The National Cathedral, which bills itself as a place where people of faith have joined in times of "celebration, crisis, and sorrow," will now charge tourists a $10 admission fee in order to plug a budgetary hole, according to The Washington Times
No one will have to pay to pray.
"All we are charging for is tourism essentially. We're not charging for the essential services of the cathedral," said the Rev. Gary Hall, the cathedral's dean.
Rob Sokol, director of strategic programs at the Cathedral, acknowledged that the "change in entry policy has the potential to generate bad press." But he said the new admission fee, scheduled to go into effect in January, is needed because tourism is down at the Cathedral and voluntary donations at the church's welcome desk have dropped off by at least a dollar per visitor.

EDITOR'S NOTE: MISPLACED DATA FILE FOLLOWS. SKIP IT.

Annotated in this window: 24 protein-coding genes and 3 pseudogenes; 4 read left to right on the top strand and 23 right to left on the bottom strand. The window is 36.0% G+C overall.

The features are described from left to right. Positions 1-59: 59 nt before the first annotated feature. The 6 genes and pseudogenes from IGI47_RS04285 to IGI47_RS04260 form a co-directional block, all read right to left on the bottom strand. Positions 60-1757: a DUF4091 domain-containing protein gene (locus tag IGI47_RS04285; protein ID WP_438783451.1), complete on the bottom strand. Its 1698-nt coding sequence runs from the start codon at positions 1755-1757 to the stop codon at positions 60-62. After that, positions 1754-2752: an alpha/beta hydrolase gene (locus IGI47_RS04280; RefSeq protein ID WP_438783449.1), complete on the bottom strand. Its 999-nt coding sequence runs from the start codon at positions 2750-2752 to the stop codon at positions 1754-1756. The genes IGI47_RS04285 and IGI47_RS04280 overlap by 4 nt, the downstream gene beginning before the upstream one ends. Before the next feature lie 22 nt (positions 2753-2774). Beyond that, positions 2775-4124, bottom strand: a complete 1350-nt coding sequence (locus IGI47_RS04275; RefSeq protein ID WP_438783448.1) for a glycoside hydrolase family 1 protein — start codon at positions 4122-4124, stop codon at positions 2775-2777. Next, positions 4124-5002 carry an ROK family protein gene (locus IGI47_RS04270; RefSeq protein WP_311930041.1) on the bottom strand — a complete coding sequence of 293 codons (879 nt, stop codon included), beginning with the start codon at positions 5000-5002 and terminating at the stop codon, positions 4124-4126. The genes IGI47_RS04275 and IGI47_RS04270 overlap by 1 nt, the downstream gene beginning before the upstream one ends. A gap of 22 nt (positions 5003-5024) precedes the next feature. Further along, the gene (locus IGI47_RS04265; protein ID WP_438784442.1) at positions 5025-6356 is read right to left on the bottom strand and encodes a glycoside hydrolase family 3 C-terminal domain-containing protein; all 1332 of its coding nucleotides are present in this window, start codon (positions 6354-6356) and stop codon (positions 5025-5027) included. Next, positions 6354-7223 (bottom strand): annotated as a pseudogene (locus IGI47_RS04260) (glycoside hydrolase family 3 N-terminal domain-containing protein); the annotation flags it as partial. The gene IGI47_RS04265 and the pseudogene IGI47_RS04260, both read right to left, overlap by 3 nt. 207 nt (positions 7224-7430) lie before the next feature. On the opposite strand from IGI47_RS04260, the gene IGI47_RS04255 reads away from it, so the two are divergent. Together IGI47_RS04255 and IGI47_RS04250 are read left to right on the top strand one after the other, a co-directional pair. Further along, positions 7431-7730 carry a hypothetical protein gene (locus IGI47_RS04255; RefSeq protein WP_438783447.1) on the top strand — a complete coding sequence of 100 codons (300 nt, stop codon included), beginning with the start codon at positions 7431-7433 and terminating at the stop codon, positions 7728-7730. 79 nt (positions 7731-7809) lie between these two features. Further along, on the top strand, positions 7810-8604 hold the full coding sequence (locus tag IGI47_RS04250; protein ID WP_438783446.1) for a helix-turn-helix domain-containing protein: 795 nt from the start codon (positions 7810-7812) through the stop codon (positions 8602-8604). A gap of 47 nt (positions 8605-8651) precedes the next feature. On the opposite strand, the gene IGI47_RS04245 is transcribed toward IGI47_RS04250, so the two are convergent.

Without the increase, the church will not be able to meet its budgetary demands, including repairing damages to the building from the August 2011 earthquake
. The repairs when completed will cost about $26 millions, the Times noted.
In an effort to meet its current budget, which does not include funding from the federal government, the Times said church officials have implemented a $1.7 million cut, imposing a freeze on hiring and taking other steps to save money. So far, no workers have been laid off.
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